I had a new recruit join the team this week. Even though she has a short CV with limited work experience, it appears she is here to stay. She started work on Thursday and we have been trying to settle into a routine since then. She is very excited to be part of the team and brings with her youthful energy to the office. I have seen her jumping, skipping and hopping during her lunch break. She has the makings of a great colleague despite one tiny problem, she is four years old and she is my daughter.
We have all seen this video that has been doing the rounds on social media right? Professor Robert Kelly tries to get through a BBC interview from home and lo and behold, his children steal the show. Ok if you haven’t, here it is. Point is, working from home with kids is tough. The COVID-19 call for social distancing has brought a new complexity for working parents – how can you get work done with a little one around. I do not claim to be an expert at all but here are some tips that have worked well for me over the last few days.
Create a schedule
This sounds super basic but the schedule works. I discuss the schedule with her every morning and we set timers according to the schedule. So when the buzzer goes, we know to transition to the next activity.
Here are some makings of a good schedule:
- Consistency and variation – There must be some consistency in the routine, we all know that children thrive on routine but allow for some variation with regard to the activities in the schedule.
- Balance work and play – Set time in the schedule for screen time, exercise and outside play.
- Healthy body = healthy mind – To avoid you and the little ones eating the entire kitchen, include a menu on the schedule. Be sure to set alarms for everyone to drink water and wash their hands.
Here is a sample schedule that I found online.
In true Managing the Nova Pioneer Way style, make time for Accountability and Acknowledgement. If your child stays on task according to the schedule or they even stretch themselves, be sure to acknowledge that.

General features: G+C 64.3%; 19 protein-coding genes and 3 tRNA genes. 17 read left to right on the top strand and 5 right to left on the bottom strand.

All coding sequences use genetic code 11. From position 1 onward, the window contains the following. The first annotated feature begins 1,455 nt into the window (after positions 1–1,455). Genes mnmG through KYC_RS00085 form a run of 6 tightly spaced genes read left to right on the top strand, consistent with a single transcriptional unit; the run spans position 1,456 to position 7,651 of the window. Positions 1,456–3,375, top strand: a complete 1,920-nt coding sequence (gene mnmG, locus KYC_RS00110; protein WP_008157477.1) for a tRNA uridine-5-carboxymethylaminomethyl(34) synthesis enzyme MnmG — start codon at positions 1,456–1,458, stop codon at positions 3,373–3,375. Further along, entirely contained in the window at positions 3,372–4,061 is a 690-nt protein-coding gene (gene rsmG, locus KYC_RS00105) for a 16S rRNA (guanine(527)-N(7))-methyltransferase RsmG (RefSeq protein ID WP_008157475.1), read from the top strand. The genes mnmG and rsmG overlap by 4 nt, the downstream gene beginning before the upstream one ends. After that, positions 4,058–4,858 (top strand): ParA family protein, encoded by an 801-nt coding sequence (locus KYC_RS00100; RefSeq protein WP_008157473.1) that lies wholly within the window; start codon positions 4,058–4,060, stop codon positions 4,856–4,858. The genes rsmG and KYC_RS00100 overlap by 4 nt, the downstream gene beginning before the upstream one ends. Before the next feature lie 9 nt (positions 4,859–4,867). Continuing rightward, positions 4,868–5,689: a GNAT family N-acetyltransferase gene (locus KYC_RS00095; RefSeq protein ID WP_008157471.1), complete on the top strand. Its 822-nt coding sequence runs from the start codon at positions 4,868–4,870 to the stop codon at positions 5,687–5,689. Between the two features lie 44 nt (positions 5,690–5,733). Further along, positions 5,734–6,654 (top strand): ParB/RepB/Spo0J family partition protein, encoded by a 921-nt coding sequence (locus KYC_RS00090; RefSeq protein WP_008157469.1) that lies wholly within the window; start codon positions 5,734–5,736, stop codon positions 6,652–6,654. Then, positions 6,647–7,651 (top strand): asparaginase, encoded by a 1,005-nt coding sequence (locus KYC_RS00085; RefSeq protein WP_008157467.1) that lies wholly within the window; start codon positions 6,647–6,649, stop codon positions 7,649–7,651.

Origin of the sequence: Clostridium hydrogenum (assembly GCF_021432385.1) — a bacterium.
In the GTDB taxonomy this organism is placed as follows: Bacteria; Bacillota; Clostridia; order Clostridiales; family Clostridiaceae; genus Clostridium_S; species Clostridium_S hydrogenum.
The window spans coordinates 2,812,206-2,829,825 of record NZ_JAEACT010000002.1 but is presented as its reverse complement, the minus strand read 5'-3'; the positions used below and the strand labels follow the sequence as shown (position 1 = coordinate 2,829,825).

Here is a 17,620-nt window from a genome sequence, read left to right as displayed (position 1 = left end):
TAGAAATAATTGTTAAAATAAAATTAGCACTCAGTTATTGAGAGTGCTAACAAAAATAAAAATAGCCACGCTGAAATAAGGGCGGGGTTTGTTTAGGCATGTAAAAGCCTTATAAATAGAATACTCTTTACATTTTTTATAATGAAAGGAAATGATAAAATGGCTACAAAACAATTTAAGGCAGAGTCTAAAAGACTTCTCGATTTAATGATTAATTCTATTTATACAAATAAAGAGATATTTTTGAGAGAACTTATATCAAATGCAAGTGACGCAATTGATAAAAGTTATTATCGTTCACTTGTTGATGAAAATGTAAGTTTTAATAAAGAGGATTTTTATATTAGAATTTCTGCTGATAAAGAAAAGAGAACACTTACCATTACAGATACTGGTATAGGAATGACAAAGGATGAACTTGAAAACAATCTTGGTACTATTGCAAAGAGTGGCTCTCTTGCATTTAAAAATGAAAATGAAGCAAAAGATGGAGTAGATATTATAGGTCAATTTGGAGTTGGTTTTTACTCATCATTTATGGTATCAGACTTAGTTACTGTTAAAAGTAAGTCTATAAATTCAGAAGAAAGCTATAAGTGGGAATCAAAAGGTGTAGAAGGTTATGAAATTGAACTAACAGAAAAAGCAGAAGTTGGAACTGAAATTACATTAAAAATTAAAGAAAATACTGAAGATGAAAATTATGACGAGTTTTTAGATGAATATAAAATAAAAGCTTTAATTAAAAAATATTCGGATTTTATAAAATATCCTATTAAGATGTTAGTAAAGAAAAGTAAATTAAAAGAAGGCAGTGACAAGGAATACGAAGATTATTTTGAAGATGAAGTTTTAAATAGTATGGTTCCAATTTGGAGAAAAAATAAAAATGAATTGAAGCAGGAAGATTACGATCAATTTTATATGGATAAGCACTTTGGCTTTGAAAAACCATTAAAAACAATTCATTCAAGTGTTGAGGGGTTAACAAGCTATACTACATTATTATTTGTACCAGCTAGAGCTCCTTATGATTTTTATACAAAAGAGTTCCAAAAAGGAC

Depending on their age and your parenting style, create an acknowledgement plan. I am not saying reward them for colouring for 3 minutes, far from it, acknowledge effort, progress and achievement.
Acknowledgement in my house is in the form of stickers. Instead of just saying “yay, well done” I name the behaviour explicitly so she knows how to repeat the action.
On the first day, I created a shared space where the little one and I worked together. Great idea, right? By 11:00 am, there were body parts appearing on the screen of my zoom call, basically she thought it was cute to make “shadow puppets” in the background while I discussed issues of world domination with my colleagues. All in all, bad idea.
So for day two, we kept the “communal office” but I created a different space for zoom calls. Some practical things I did before taking a call:
- Tell her I am taking a call with my colleagues for super important work.
- I told her what I would like her to be doing during this time eg drawing, watching TV whatever the schedule says.
- Put out all the things I think she might need for example water, snacks, crayons etc.
- Left the bathroom door open, put the hand soap within reach and placed her stool by the basin.
- Lastly, I told her the conditions under which she has every right to interrupt my call, house on fire, flooding the bathroom you know the basics of how things can go wrong when a four-year-old is left alone.
I consider my situation to be unique in that my daughter is a pre-schooler and therefore able to take better care of herself. She is also an only child so I only have to worry about one little human. I imagine I would have to multiply my experience by a significant scale factor to understand what juggling younger and multiple kids is like during this time.
One thing is clear though, as a parent you need to make your situation known. Tell your manager that there will be intermittent body parts in view, calls for attention and tears during the call. Provide the context so your teammates understand when you are most available to take calls, respond to emails etc. This means you might have to restructure your day, capitalise on nap time and work in the early morning or later in the evening. Point is, these are unique and challenging times and there is a greater call for #solutionsfirst mindset now more than ever.
A time like no other
I am about to state the obvious here – your kids are experiencing this for the first time just as you are. Therefore, your response to the situation also has some impact on them, irrespective of their age. Amidst the global uncertainty, your reaction to the pandemic is still within your control. Choose to make the most of this extra time that you have with your kids. #makememories
Written by T.C Nkosi (Global Culture Manager at Nova Pioneer)